A day after Canberra signed a free trade pact with Asian super power China, Indian Prime Minister Narendra Modi and his Australian counterpart Tony Abbot on Monday reaffirmed their decision to improve strategic partnership between the two countries, which they said, was based on converging political, economic and strategic interests and a shared desire to promote regional and global peace, security and prosperity.
India and Australia decided to establish a framework for security cooperation to reflect the deepening and expanding security and defence engagement between India and Australia, and to intensify cooperation and consultation between Australia and India in areas of mutual interest.
The framework will be implemented in accordance with an action plan that envisages annual summit and foreign policy exchanges and coordination, coordination of defence policy, cooperation in counter-terrorism and in combating other transnational crimes, border protection, coast guard and customs coordination, maritime security, disarmament and non-proliferation, includimng civil nuclear energy, disaster management and peacekeeping and cooperation in regional and multilateral fora.
Progress under the Action Plan will be reviewed through established institutional arrangements, including the foreign ministers' framework dialogue and the defence ministers' meeting.
Narendra Modi, who was given a rock star welcome by thousands of rapturous supporters in Sydney on Monday, described the closer ties as "natural".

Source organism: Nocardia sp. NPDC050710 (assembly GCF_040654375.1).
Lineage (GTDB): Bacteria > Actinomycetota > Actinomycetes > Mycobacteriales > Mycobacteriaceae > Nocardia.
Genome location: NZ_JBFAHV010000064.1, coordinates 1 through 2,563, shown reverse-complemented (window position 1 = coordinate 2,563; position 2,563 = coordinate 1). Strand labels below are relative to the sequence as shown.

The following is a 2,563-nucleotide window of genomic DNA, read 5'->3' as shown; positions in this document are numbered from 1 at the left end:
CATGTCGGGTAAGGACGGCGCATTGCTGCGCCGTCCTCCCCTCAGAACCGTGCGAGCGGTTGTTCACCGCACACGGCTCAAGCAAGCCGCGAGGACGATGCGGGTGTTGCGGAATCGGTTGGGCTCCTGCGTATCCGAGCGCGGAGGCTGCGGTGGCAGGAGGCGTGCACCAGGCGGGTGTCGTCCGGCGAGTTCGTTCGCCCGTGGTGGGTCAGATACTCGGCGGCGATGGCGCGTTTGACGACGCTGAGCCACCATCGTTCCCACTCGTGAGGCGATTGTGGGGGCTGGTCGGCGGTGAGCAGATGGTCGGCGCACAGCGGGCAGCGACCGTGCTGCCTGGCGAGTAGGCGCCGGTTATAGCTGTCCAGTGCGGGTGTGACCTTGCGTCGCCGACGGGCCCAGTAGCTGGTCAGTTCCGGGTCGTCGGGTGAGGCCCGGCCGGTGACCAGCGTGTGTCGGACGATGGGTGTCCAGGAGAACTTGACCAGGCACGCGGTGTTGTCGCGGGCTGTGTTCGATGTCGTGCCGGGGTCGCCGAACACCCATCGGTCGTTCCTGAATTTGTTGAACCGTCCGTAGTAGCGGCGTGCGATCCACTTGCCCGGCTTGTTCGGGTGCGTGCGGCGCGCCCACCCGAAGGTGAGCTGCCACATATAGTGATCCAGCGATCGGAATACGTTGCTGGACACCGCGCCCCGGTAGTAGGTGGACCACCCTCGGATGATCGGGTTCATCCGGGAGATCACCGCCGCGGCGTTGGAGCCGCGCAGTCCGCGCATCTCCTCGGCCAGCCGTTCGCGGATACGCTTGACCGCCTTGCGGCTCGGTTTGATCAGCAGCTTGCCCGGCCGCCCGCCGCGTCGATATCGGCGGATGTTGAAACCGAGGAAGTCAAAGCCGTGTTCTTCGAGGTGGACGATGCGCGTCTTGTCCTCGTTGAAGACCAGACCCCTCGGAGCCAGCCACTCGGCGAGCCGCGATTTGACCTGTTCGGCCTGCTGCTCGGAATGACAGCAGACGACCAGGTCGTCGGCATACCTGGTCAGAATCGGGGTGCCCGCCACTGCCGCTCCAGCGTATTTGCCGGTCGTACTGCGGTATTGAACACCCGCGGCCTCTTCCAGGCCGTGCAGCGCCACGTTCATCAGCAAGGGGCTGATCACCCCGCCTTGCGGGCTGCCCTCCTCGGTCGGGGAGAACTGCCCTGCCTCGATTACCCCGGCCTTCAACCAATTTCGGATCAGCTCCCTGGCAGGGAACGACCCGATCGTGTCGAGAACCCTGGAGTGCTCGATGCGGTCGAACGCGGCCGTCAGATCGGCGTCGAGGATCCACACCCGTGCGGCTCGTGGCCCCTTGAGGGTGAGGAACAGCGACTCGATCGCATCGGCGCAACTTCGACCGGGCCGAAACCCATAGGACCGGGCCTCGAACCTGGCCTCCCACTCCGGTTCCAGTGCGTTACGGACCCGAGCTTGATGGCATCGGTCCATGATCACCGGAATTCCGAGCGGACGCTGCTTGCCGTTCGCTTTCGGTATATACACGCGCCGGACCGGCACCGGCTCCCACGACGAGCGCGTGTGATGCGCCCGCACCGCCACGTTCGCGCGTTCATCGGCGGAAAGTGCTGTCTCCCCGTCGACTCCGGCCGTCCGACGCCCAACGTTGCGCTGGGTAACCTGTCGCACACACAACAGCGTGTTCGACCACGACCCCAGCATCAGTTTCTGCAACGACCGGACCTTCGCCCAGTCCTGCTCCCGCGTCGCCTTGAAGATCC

"This is a natural partnership emerging from our shared values and interests and strategic maritime locations," he said in Canberra after inking agreements on security cooperation, narcotics control, social security, and tourism.
"Security and defence are important and growing areas of the new India-Australia partnership for advancing regional peace and stability and combating terrorism and transnational crimes," he said ahead of addressing the Australian parliament.
Modi's state visit to Australia, which comes alongside the G20 summit in Brisbane, is the first by an Indian prime minister in 28 years.
The visit also comes just two months after Abbott's tour of India, during which the two countries sealed a long-awaited nuclear energy deal.
Modi called for injecting new momentum into bilateral trade and business relations and sought easier access for Indian businesses to Australian markets and quicker investment approvals.
"India and Australia have a great economic synergy. There are huge opportunities for a partnership in every area we can think of - agriculture, resources, energy, finance, infrastructure, education and science and technology," he said.
"The economic climate in India has changed. I believe it will be a lot easier to convert opportunities into concrete outcomes."
On Monday, Australia sealed a landmark trade deal with China that will abolish tariffs in the lucrative resources and agricultural sectors as Canberra confronts a painful downturn in mining.
Abbott already has his eye on a similar outcome with India, flagging the prospect of a pact by the end of next year.
"By the end of next year we will have a free trade deal with what is potentially the world's largest market," he said, adding that both leaders "will make it happen".
"We can never forget that India is an intellectual powerhouse, a potential economic powerhouse," he said, pointing to trade being "underdeveloped" while urging better intelligence and military cooperation.
"There's an enthusiasm on both our parts for more bilateral and trilateral military exercises and we hope to see much more of that in the years ahead," Abbot said.